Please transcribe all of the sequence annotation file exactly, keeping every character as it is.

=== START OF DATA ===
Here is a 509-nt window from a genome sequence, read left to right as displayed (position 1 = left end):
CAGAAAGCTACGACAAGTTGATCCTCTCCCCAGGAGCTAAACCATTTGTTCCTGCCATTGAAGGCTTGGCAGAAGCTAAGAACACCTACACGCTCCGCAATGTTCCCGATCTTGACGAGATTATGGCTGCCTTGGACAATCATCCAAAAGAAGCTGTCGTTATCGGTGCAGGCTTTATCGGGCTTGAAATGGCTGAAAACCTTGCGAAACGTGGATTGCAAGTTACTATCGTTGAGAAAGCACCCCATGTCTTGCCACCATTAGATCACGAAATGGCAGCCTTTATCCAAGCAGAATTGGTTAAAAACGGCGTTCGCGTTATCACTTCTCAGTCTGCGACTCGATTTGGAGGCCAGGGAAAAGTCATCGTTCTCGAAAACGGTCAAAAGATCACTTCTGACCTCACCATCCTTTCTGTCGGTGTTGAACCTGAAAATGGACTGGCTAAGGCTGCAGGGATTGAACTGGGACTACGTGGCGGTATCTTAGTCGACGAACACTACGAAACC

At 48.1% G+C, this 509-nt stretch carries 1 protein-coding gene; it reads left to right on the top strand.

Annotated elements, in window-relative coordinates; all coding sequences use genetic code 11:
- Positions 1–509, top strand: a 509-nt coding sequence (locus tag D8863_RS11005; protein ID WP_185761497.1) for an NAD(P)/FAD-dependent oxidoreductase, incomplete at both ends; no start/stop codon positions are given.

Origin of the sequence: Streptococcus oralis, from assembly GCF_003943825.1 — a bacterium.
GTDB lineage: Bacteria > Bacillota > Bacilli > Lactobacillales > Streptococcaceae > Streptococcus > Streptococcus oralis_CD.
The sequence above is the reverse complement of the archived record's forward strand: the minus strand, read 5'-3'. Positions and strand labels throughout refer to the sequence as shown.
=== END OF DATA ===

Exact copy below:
Here is a 509-nt window from a genome sequence, read left to right as displayed (position 1 = left end):
CAGAAAGCTACGACAAGTTGATCCTCTCCCCAGGAGCTAAACCATTTGTTCCTGCCATTGAAGGCTTGGCAGAAGCTAAGAACACCTACACGCTCCGCAATGTTCCCGATCTTGACGAGATTATGGCTGCCTTGGACAATCATCCAAAAGAAGCTGTCGTTATCGGTGCAGGCTTTATCGGGCTTGAAATGGCTGAAAACCTTGCGAAACGTGGATTGCAAGTTACTATCGTTGAGAAAGCACCCCATGTCTTGCCACCATTAGATCACGAAATGGCAGCCTTTATCCAAGCAGAATTGGTTAAAAACGGCGTTCGCGTTATCACTTCTCAGTCTGCGACTCGATTTGGAGGCCAGGGAAAAGTCATCGTTCTCGAAAACGGTCAAAAGATCACTTCTGACCTCACCATCCTTTCTGTCGGTGTTGAACCTGAAAATGGACTGGCTAAGGCTGCAGGGATTGAACTGGGACTACGTGGCGGTATCTTAGTCGACGAACACTACGAAACC

At 48.1% G+C, this 509-nt stretch carries 1 protein-coding gene; it reads left to right on the top strand.

Annotated elements, in window-relative coordinates; all coding sequences use genetic code 11:
- Positions 1–509, top strand: a 509-nt coding sequence (locus tag D8863_RS11005; protein ID WP_185761497.1) for an NAD(P)/FAD-dependent oxidoreductase, incomplete at both ends; no start/stop codon positions are given.

Origin of the sequence: Streptococcus oralis, from assembly GCF_003943825.1 — a bacterium.
GTDB lineage: Bacteria > Bacillota > Bacilli > Lactobacillales > Streptococcaceae > Streptococcus > Streptococcus oralis_CD.
The sequence above is the reverse complement of the archived record's forward strand: the minus strand, read 5'-3'. Positions and strand labels throughout refer to the sequence as shown.